New dystopian novel “Vox” finds a place in today’s political landscape

%22Vox%22+cover%2C+photo+courtesy+of+Brooke+Sufrin

"Vox" cover, photo courtesy of Brooke Sufrin

Brooke Sufrin

Smile and be quiet, half the population has been silenced. This is evident in Christina Dalcher’s debut best seller, “Vox,” a feminist novel that takes place in a not-so-distant dystopia. Women are tracked with word counters on their wrists, limiting them to one hundred words per day. Once their counters run out, any further words used will give them an electric shock.

This riveting tale follows forty-three-year-old Jean, and the imminent physical, mental, and emotional struggles that her lack of speech generates. Intimacy issues with her husband that lead to adultery, the now-passive manner in which she must demand respect from her three sons, and worst of all, her inability to teach her young daughter, who is now comforted by and conditioned to silence. To add an element of irony in the work, Jean is a highly educated linguist, who was on the verge of a medical break through, curing aphasia, before her language and rights were stripped from her.

This particularly timely story written by Dalcher, a practicing linguist herself, seems to serve as a warning in the Trump era. Like classic dystopias such as George Orwell’s “1984” and Aldous Huxley’s “Brave New World,” “Vox” is rife with symbolism. It secretly has a mind of its own, similar to its female protagonists. However, it does seem similar to the ever-trending and timeless work, “The Handmaid’s Tale” by Margaret Atwood

In her story, Jean flashes back to a time where she sat in her college dorm room, refusing to partake in the civil rights parades and mocking those who did. “That could never happen to me,” she thought.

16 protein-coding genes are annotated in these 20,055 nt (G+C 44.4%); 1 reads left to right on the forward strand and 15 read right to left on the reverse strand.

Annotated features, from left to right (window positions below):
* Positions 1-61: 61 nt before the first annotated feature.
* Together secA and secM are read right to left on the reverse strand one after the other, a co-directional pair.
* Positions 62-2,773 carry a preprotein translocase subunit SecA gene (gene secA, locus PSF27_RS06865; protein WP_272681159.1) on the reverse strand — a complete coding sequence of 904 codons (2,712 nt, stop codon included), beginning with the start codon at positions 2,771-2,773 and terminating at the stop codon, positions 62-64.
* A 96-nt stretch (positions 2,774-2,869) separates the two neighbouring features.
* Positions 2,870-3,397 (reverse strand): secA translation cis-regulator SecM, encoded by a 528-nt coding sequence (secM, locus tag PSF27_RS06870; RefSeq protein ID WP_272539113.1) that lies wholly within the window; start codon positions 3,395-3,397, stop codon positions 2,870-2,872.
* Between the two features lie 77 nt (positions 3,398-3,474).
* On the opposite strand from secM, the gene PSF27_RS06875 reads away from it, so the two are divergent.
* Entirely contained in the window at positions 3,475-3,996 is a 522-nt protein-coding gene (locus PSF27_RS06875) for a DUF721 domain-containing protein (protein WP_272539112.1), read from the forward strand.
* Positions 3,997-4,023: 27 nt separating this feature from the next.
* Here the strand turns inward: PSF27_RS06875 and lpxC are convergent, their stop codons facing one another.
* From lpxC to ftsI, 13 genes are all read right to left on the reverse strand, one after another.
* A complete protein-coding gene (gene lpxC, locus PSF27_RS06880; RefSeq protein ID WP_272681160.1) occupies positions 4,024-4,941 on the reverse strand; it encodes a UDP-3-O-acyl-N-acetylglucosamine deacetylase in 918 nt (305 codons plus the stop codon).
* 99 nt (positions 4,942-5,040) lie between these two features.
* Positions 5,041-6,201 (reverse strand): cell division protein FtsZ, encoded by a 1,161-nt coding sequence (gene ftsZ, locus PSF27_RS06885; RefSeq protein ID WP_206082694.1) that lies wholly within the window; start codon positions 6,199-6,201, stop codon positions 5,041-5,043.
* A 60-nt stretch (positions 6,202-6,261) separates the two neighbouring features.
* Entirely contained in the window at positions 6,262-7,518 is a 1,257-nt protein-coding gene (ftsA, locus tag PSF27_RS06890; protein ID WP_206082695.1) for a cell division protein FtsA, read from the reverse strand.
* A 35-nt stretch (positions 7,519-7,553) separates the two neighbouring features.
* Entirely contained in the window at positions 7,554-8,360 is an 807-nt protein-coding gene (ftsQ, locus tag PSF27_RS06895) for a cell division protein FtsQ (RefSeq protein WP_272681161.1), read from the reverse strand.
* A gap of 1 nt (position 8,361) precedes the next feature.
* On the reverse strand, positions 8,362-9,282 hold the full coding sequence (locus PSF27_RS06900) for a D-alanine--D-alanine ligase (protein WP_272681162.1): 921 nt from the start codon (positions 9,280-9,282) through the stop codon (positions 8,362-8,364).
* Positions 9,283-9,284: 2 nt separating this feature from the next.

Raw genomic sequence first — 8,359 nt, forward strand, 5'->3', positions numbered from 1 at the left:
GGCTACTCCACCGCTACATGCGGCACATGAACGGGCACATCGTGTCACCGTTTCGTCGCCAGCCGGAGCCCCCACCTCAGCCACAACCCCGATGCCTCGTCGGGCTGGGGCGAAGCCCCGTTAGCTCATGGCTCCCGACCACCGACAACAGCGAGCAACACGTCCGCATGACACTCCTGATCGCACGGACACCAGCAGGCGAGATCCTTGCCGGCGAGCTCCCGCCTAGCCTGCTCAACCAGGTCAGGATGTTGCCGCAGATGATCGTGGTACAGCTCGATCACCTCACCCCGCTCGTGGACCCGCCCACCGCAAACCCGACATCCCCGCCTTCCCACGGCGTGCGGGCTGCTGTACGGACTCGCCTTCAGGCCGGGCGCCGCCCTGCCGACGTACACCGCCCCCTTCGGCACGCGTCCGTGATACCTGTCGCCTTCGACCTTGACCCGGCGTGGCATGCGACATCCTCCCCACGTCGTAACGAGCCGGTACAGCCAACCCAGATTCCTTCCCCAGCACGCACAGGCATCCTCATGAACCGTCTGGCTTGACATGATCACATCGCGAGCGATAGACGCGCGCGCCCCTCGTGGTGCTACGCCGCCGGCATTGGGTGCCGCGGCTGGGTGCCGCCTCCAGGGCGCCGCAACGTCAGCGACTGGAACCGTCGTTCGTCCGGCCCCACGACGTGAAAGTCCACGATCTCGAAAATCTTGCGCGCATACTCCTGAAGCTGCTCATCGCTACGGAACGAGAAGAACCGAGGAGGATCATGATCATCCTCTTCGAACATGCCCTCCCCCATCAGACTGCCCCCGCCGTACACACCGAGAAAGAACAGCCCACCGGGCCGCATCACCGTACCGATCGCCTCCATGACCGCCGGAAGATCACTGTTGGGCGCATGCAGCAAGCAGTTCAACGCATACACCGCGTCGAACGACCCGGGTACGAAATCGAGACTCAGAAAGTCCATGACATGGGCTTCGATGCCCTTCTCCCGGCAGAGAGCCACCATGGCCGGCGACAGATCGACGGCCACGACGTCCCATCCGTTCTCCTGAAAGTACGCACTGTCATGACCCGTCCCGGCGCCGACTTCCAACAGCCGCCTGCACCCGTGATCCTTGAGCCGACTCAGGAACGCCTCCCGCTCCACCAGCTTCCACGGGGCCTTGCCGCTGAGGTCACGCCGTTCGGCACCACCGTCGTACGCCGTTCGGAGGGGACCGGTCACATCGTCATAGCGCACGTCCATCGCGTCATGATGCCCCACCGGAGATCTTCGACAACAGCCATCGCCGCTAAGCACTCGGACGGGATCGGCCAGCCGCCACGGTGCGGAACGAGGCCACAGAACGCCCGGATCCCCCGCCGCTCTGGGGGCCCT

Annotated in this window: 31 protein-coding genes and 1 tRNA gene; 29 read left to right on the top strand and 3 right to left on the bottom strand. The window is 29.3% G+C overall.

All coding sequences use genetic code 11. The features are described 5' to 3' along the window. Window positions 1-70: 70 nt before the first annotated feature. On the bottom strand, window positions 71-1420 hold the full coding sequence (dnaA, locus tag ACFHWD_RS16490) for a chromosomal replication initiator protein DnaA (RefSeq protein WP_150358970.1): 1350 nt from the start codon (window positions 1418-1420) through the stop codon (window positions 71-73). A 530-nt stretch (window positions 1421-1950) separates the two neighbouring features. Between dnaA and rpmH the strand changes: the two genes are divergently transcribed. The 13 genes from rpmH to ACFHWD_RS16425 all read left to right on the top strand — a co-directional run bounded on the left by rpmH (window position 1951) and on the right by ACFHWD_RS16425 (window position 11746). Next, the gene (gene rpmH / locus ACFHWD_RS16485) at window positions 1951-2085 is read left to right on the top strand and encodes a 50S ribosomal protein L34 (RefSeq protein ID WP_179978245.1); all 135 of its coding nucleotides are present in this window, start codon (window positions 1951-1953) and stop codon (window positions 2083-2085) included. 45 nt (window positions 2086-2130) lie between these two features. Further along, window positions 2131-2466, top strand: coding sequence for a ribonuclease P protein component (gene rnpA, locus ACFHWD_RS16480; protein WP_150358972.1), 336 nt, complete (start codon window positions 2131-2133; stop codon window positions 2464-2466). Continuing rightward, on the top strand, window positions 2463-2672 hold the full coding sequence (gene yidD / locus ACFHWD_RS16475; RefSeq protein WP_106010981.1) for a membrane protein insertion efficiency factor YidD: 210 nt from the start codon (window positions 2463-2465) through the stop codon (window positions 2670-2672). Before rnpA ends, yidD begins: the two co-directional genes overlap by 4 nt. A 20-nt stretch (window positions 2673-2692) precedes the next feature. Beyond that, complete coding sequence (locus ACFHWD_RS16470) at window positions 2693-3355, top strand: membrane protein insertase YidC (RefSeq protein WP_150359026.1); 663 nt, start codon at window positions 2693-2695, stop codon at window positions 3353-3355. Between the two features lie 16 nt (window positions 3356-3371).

Years later, the character is forced to raise four children with no voice and reminisces to a time where she could have woken up and fought for the cause. Because in the end, the unthinkable did happen to her.

Although President Trump’s name is never specifically mentioned in the text, the story shares parallels to the United States’ current political climate. The devolution of women’s rights begins as a black man leaves office and a white man takes his place. The new ruler’s policies align with that of a male southern Baptist. Over time, his charisma helps him convince the majority of the population to join him in “righting the way of the world,” starting with gender. During his fictional rule, women were taken from their jobs, stripped of their voices, and put back in their place; at home. When Jean’s story begins, she and her fellow females are well on their way to wearing the white head guards and red gowns that the handmaids know best.

The political act of stripping power from a group of people seems to traditionally begin with the removal of civil rights. According to classic dystopian novels, these rights tend to regard sex, language, and the right to work. These basic human instincts become the opposing weapon. Dalcher inserts her willful message of taking action through the character of Jean.

The next generation will soon be the rule makers and policy implementers. According to Brookings Now, “Millennials are on the frontlines of political and cultural change in America.”

Following the theme of a horrifying reality, will this generation fall victim to the governmental procedures that they didn’t act against, or will they rise to be the change they wish to see in the world? Even with only 338 pages, “Vox” is sure to delve deep into some of today’s hottest polarizing issues.

"Vox" cover, photo courtesy of Brooke Sufrin
“Vox” cover, photo courtesy of Brooke Sufrin